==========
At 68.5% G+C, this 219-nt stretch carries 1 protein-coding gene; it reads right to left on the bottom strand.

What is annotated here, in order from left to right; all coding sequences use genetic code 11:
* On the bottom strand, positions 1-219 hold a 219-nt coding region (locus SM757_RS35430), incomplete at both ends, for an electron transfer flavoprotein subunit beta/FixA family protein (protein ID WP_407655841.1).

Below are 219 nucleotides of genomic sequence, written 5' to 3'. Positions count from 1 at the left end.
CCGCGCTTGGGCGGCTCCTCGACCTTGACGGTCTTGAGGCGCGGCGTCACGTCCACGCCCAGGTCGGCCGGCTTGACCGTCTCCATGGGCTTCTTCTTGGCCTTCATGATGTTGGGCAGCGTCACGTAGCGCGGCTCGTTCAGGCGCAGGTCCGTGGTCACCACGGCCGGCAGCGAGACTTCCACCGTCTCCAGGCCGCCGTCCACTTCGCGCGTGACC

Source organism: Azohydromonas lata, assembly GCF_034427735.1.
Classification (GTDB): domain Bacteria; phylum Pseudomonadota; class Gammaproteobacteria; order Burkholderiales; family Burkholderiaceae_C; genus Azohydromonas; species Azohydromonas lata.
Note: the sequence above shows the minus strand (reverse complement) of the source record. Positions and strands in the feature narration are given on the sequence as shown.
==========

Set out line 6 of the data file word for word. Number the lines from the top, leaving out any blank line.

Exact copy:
Source organism: Azohydromonas lata, assembly GCF_034427735.1.